As over 1,500 students at Loyola Marymount University begin a massive boycott of Sodexo’s dining facilities this week, Sodexo’s general manager for the area, Lisa Farrell, has issued a revealing quote that may enrage workers and students all over the country.
The school’s newspaper, the Los Angeles Loyolan has the story of the boycott, which students are staging for reasons including “reducing the prices of perishable items such as fruit, making price reductions for students who choose to forgo meat and ensuring that workers are paid a living wage,” according to student Megan Lynch.
According to Lynch, Sodexo justifies their “high prices” by explaining that “workers are paid the local living wage of $11.25 per hour.” The students, however, “have come to find that many Sodexo employees make $8.50 to $9.00 an hour,” reports the Loyolan.
But here’s the kicker: within the article itself, Sodexo manager Lisa Farrell unintentionally admits that Sodexo does not pay a living wage, as defined by the City of Los Angeles’s living wage law. Here’s what she’s said to the Loyolan:
“The current L.A. living wage is … $10.30 an hour, with health benefits, or $11.55 an hour if no health benefits are offered. Here at LMU, we have a minimum starting wage of $9.05 per hour plus one meal per shift valued at $1.25…Sodexo offers full benefits to all full-time employees.”
The last time we checked, $9.05 an hour does not equal $10.30 an hour, nor does it equal $11.55 an hour.
And what about that free meal per shift valued at $1.25? Even if we gave Sodexo the benefit of the doubt and included that figure in lieu of actual pay – which would be extremely unusual – that would mean that a worker making $9.05 an hour and receiving the $1.25 meal would only make the living wage for the hour that they’re afforded that meal. For the rest of the hours they’re working, they’re still making $9.05. Nice try, though.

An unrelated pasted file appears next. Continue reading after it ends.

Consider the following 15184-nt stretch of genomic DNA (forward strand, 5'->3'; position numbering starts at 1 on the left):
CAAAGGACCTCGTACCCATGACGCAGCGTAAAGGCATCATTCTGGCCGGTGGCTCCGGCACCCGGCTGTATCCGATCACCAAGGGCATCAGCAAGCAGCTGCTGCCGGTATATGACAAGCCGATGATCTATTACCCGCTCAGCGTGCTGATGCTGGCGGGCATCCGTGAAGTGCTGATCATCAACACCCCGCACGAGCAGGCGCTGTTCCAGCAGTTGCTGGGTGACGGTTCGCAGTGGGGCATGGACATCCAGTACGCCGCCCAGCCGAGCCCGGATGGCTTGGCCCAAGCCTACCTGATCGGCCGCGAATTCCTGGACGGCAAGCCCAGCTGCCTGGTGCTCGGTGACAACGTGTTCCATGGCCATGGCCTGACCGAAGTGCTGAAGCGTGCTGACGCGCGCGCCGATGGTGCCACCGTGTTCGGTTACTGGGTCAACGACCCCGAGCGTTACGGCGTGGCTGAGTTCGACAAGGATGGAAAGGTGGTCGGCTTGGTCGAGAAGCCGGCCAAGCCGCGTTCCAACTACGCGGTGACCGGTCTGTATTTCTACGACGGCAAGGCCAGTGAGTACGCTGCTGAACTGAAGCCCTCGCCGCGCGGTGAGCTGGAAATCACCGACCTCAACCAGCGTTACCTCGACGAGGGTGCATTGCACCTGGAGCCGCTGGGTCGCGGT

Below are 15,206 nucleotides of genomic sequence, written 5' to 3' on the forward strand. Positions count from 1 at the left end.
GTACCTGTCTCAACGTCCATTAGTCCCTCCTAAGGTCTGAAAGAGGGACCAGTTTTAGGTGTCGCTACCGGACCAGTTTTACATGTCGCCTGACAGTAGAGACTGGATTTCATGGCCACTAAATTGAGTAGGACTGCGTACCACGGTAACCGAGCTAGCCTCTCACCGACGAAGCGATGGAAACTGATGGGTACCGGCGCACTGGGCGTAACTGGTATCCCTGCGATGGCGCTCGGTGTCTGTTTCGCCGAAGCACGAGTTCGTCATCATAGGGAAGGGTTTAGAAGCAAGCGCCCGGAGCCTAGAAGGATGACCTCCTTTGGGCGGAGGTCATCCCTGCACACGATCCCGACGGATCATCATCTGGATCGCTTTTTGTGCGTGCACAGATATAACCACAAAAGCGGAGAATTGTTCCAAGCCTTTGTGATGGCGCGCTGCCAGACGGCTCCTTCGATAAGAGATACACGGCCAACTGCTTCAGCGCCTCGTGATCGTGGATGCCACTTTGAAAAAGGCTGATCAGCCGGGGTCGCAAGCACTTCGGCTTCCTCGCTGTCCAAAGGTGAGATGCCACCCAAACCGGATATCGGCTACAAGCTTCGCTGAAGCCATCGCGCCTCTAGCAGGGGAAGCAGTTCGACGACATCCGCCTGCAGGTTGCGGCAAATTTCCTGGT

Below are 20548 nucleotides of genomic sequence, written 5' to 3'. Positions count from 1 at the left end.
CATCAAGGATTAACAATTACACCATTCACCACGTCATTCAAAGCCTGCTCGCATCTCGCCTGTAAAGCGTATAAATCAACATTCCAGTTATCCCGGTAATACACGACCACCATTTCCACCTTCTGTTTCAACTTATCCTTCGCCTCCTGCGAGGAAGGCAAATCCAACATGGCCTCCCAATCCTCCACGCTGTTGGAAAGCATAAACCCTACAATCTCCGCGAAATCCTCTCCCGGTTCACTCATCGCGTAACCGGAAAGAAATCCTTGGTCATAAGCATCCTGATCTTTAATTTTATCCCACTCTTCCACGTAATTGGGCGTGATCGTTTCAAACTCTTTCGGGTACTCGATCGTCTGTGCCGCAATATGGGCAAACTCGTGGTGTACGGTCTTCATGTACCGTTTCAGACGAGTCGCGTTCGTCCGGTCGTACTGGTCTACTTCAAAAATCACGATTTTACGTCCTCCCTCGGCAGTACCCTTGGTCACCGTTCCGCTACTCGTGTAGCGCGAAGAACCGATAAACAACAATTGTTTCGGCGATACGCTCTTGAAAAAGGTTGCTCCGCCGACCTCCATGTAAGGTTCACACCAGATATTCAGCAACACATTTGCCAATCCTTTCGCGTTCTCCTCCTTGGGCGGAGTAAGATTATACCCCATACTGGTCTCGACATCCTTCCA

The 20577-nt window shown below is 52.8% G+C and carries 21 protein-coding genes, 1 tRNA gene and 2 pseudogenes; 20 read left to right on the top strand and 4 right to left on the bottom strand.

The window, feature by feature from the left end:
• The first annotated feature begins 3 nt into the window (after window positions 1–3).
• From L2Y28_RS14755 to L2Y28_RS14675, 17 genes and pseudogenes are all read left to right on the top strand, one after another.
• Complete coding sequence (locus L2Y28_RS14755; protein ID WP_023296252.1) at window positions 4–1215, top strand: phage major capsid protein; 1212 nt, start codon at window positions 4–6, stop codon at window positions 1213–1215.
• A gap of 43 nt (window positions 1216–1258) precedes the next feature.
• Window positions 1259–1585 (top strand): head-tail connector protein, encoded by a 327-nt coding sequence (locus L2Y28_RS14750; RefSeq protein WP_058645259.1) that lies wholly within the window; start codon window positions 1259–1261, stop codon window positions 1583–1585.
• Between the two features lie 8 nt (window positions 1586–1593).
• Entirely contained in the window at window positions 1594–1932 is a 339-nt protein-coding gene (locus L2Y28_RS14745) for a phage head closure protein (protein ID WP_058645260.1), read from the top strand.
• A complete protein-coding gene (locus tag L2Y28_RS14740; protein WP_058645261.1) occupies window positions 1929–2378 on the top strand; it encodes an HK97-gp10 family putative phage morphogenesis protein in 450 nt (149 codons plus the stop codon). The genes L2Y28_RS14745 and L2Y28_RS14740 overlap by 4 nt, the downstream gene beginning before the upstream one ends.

It’s also unclear how many of the Sodexo workers on site actually are afforded full-time positions that provide health-care benefits- meaning that for these workers, they would have to make $11.55 an hour to meet the living wage guidelines – not the $8.50 and $9.00 that the students are reporting.
And how about a second look at the $1.25 figure? As Farrell admits, the meals that the workers are provided are “valued at 1.25.” Explain that to the students spending $10 for that meal, as LMU student John Twehill says he does.
*This post originally appeared in the SEIU Blog on December 9, 2009. Reprinted with permission from the author.
About the Author: Brad Levinson is new media strategist for SEIU, where he current serves as the new media lead for the organization’s Property Services division. In addition to his daily role of designing and implementing new media programming for SEIU’s food service workers, security officers and janitors, his current work involves developing a functional model for successful online union organizing. Brad’s primary interests include online organizing, emerging media trends, online video, online anthropology and culture, and digital divide issues. He is a graduate of Drexel University and earned his masters in media and politics from Georgetown University.